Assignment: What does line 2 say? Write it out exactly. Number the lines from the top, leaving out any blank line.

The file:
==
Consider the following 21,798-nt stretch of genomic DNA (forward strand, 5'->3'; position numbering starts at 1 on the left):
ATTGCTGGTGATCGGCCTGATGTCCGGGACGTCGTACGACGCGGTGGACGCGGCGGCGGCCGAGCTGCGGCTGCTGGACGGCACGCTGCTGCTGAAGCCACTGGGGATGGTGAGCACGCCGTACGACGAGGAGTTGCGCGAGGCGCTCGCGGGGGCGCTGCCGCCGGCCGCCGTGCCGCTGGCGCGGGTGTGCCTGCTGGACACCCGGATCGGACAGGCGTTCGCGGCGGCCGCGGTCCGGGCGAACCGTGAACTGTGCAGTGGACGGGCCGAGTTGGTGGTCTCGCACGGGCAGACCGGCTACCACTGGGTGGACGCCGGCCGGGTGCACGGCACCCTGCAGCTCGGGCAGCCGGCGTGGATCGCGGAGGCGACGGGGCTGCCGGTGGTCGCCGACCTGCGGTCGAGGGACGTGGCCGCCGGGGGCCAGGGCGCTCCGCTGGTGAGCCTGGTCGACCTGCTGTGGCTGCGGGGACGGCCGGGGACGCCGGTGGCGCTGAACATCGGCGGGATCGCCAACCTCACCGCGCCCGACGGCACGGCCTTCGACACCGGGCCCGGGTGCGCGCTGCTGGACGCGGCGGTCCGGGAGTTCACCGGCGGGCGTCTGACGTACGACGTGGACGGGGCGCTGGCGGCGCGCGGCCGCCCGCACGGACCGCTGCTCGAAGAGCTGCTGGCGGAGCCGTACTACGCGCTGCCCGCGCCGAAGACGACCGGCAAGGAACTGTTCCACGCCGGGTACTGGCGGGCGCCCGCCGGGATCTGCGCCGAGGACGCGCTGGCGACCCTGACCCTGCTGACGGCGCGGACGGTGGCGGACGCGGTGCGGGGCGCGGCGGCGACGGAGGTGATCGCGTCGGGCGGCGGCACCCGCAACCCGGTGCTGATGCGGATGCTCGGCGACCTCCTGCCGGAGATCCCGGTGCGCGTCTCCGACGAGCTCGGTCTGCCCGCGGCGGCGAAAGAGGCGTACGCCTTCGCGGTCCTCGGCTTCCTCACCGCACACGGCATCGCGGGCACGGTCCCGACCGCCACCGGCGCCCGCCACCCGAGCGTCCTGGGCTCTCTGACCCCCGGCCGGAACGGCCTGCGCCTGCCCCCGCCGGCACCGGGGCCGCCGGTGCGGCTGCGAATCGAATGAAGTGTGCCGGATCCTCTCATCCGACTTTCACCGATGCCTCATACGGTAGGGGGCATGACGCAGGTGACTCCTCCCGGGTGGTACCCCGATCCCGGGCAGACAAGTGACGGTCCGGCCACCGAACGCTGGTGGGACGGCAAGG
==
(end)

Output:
ATTGCTGGTGATCGGCCTGATGTCCGGGACGTCGTACGACGCGGTGGACGCGGCGGCGGCCGAGCTGCGGCTGCTGGACGGCACGCTGCTGCTGAAGCCACTGGGGATGGTGAGCACGCCGTACGACGAGGAGTTGCGCGAGGCGCTCGCGGGGGCGCTGCCGCCGGCCGCCGTGCCGCTGGCGCGGGTGTGCCTGCTGGACACCCGGATCGGACAGGCGTTCGCGGCGGCCGCGGTCCGGGCGAACCGTGAACTGTGCAGTGGACGGGCCGAGTTGGTGGTCTCGCACGGGCAGACCGGCTACCACTGGGTGGACGCCGGCCGGGTGCACGGCACCCTGCAGCTCGGGCAGCCGGCGTGGATCGCGGAGGCGACGGGGCTGCCGGTGGTCGCCGACCTGCGGTCGAGGGACGTGGCCGCCGGGGGCCAGGGCGCTCCGCTGGTGAGCCTGGTCGACCTGCTGTGGCTGCGGGGACGGCCGGGGACGCCGGTGGCGCTGAACATCGGCGGGATCGCCAACCTCACCGCGCCCGACGGCACGGCCTTCGACACCGGGCCCGGGTGCGCGCTGCTGGACGCGGCGGTCCGGGAGTTCACCGGCGGGCGTCTGACGTACGACGTGGACGGGGCGCTGGCGGCGCGCGGCCGCCCGCACGGACCGCTGCTCGAAGAGCTGCTGGCGGAGCCGTACTACGCGCTGCCCGCGCCGAAGACGACCGGCAAGGAACTGTTCCACGCCGGGTACTGGCGGGCGCCCGCCGGGATCTGCGCCGAGGACGCGCTGGCGACCCTGACCCTGCTGACGGCGCGGACGGTGGCGGACGCGGTGCGGGGCGCGGCGGCGACGGAGGTGATCGCGTCGGGCGGCGGCACCCGCAACCCGGTGCTGATGCGGATGCTCGGCGACCTCCTGCCGGAGATCCCGGTGCGCGTCTCCGACGAGCTCGGTCTGCCCGCGGCGGCGAAAGAGGCGTACGCCTTCGCGGTCCTCGGCTTCCTCACCGCACACGGCATCGCGGGCACGGTCCCGACCGCCACCGGCGCCCGCCACCCGAGCGTCCTGGGCTCTCTGACCCCCGGCCGGAACGGCCTGCGCCTGCCCCCGCCGGCACCGGGGCCGCCGGTGCGGCTGCGAATCGAATGAAGTGTGCCGGATCCTCTCATCCGACTTTCACCGATGCCTCATACGGTAGGGGGCATGACGCAGGTGACTCCTCCCGGGTGGTACCCCGATCCCGGGCAGACAAGTGACGGTCCGGCCACCGAACGCTGGTGGGACGGCAAGG